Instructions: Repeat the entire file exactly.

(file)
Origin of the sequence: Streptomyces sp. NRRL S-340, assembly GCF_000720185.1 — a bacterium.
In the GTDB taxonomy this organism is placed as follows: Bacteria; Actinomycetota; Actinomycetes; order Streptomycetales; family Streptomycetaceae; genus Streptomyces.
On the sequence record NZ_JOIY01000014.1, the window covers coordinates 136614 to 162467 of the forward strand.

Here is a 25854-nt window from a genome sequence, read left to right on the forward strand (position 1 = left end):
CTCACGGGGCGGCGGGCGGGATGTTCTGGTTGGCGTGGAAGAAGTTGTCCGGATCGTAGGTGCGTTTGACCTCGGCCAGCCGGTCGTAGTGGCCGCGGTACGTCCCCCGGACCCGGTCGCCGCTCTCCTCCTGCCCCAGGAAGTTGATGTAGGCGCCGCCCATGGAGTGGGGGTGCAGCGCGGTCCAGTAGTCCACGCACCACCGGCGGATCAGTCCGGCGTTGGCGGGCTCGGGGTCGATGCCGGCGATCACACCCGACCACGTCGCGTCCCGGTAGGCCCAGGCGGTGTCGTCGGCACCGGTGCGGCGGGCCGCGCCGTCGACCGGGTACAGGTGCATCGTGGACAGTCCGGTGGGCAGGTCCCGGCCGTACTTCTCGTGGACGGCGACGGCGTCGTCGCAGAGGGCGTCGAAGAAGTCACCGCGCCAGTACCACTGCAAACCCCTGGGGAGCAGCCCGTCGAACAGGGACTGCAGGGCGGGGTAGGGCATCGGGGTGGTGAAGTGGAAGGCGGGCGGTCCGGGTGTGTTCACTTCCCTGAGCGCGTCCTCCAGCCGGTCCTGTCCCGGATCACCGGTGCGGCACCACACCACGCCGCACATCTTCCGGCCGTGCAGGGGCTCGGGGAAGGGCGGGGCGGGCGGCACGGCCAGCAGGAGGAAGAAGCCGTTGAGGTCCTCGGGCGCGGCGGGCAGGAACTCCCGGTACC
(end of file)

Origin of the sequence: Streptomyces sp. NRRL S-340, assembly GCF_000720185.1 — a bacterium.
In the GTDB taxonomy this organism is placed as follows: Bacteria; Actinomycetota; Actinomycetes; order Streptomycetales; family Streptomycetaceae; genus Streptomyces.
On the sequence record NZ_JOIY01000014.1, the window covers coordinates 136614 to 162467 of the forward strand.

Here is a 25854-nt window from a genome sequence, read left to right on the forward strand (position 1 = left end):
CTCACGGGGCGGCGGGCGGGATGTTCTGGTTGGCGTGGAAGAAGTTGTCCGGATCGTAGGTGCGTTTGACCTCGGCCAGCCGGTCGTAGTGGCCGCGGTACGTCCCCCGGACCCGGTCGCCGCTCTCCTCCTGCCCCAGGAAGTTGATGTAGGCGCCGCCCATGGAGTGGGGGTGCAGCGCGGTCCAGTAGTCCACGCACCACCGGCGGATCAGTCCGGCGTTGGCGGGCTCGGGGTCGATGCCGGCGATCACACCCGACCACGTCGCGTCCCGGTAGGCCCAGGCGGTGTCGTCGGCACCGGTGCGGCGGGCCGCGCCGTCGACCGGGTACAGGTGCATCGTGGACAGTCCGGTGGGCAGGTCCCGGCCGTACTTCTCGTGGACGGCGACGGCGTCGTCGCAGAGGGCGTCGAAGAAGTCACCGCGCCAGTACCACTGCAAACCCCTGGGGAGCAGCCCGTCGAACAGGGACTGCAGGGCGGGGTAGGGCATCGGGGTGGTGAAGTGGAAGGCGGGCGGTCCGGGTGTGTTCACTTCCCTGAGCGCGTCCTCCAGCCGGTCCTGTCCCGGATCACCGGTGCGGCACCACACCACGCCGCACATCTTCCGGCCGTGCAGGGGCTCGGGGAAGGGCGGGGCGGGCGGCACGGCCAGCAGGAGGAAGAAGCCGTTGAGGTCCTCGGGCGCGGCGGGCAGGAACTCCCGGTACC